Nowadays, many choose to buy from the comfort of their own home. Online shopping makes it easier to compare offers and find the best one for your needs.
When shopping online, the consumer is still protected by the standard consumer rights. A web trader is bound by the same obligations as the trader on the high street. Additionally, Directive 2011/83/EU on consumer rights provides for a set of rights for protecting consumers when buying online.
Note: Make sure to know your rights before buying online and that the business is based in the European Union. The ECC will only be able to help you if the trader is based in the EU, Iceland and Norway.
Before the conclusion of an online transaction, the seller should provide you with the following accurate information:
- The identity of the seller and address of business
- The Content of the order including a description of the main characteristics of the goods or services i.e. properties of the product or service, the total price, the duration of the contract and termination conditions and delivery conditions;
- The price including any taxes or charges due, delivery costs and the payment method;
- The arrangements for payment, delivery or performance;
- The existence of the right of cancellation by the consumer;
- The cost of using the means of distance communication, where it is calculated at a rate higher than the basic rate;
- The period for which the offer or the price remains valid;
- The minimum duration of the contract in the case of contracts for the supply of products or services to be performed recurrently.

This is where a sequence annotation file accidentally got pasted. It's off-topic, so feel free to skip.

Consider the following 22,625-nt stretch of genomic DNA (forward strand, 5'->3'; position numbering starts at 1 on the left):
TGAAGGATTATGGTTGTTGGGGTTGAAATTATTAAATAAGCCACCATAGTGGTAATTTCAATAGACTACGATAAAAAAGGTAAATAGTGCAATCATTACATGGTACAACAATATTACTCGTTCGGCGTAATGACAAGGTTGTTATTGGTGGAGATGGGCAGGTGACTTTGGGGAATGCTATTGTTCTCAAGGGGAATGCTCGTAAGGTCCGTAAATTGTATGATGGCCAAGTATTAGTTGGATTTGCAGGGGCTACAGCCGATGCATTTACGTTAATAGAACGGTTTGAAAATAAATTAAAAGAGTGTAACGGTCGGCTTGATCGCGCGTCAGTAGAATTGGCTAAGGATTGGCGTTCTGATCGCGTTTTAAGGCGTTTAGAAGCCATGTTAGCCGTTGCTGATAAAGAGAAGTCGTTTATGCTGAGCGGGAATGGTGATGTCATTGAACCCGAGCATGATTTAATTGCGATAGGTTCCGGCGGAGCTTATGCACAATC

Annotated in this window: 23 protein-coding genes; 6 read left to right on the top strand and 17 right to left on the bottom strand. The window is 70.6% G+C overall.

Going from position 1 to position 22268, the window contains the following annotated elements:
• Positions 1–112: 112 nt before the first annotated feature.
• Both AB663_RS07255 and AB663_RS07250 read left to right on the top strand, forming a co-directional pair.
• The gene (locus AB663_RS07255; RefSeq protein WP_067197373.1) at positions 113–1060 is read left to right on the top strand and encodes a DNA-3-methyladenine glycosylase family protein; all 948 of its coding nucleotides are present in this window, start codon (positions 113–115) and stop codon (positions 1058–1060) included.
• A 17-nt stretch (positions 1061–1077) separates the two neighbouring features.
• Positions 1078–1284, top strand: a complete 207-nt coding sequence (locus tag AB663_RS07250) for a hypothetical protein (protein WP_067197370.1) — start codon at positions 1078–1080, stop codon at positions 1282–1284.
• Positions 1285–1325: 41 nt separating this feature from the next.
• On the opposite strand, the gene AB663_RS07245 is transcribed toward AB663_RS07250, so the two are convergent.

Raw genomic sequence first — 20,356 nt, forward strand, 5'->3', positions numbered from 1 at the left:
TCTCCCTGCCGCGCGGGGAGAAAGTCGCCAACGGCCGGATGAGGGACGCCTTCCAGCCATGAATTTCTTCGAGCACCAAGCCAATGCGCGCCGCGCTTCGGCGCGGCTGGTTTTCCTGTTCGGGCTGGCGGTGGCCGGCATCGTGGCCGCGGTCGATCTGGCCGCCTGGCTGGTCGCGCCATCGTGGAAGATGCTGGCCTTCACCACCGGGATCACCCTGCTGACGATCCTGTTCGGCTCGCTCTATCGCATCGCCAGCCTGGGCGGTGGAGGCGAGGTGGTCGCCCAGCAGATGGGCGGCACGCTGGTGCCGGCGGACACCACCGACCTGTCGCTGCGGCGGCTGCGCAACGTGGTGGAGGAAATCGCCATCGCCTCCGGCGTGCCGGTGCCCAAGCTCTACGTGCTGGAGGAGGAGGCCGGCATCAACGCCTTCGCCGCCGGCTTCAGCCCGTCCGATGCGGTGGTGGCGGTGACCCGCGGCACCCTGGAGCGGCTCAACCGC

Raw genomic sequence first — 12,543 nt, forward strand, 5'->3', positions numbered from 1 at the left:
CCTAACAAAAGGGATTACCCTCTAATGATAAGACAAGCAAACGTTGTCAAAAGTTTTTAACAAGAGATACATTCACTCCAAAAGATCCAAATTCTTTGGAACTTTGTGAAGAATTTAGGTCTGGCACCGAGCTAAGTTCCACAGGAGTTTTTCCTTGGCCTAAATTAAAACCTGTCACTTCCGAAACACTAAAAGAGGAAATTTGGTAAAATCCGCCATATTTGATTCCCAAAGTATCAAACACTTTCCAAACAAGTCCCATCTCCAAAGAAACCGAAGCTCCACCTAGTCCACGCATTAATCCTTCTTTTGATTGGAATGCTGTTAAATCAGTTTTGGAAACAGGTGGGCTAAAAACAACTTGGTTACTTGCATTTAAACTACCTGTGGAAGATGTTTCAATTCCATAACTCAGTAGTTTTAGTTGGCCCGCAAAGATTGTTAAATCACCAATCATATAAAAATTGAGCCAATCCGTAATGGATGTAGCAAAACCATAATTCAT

If the seller has not provided full and complete information about your purchase, you have the right to terminate the purchase contract. You may also cancel your purchase if
- the seller provided you with incomplete or incorrect information regarding the product or service;
- the seller was aware that certain information would be essential for closing the purchase contract;
- you would not have concluded the purchase contract if you had the full and complete information at the time.
Following the confirmation of the order, the trader must send you an order confirmation with all the details above mentioned again. Moreover, the supplier must execute the order within a maximum of 30 days from the day following that which the consumer forwarded the order to the supplier. When the goods or services ordered are unavailable the supplier must immediately inform the consumer and must refund the consumer of any money paid within 30 days of informing him.
If any distance contract is executed, the consumer is entitled to fourteen (14) days cooling off period in which to withdraw from the contract without incurring any penalty and without giving any reason.
The right of withdrawal as established by the Distance Selling Directive applies for purchases made:
- On the internet
- By mail order
- Door to door selling
- In a shop following an invitation from the retailer to visit the shop on the spot
The period for the right of cancellation begins from the day of receipt of the goods or from the day of conclusion of the contract in case of services. The right of cancellation is extended to twelve months where the supplier has failed to meet his obligations regarding the supply of information. Furthermore, the trader shall provide you with guidelines to make use of the cooling-off period, who will pay for returning the product, and a template form for withdrawal.
If the consumer decides to exercise his right of withdrawal, the supplier is obliged to reimburse the sum paid by the consumer free of charge. The only charge that may be made to the consumer because of the withdrawal, is the direct cost of retuning the goods, such as shipping costs. The reimbursement should be made to the consumer by the supplier as soon as possible and in ay case not later than 14 days after the return of the goods or cancellation of the contract.
The right of withdrawal exists for almost every type of goods, however, unless the parties have agreed otherwise, the consumer may not exercise the right of withdrawal in respect of contracts: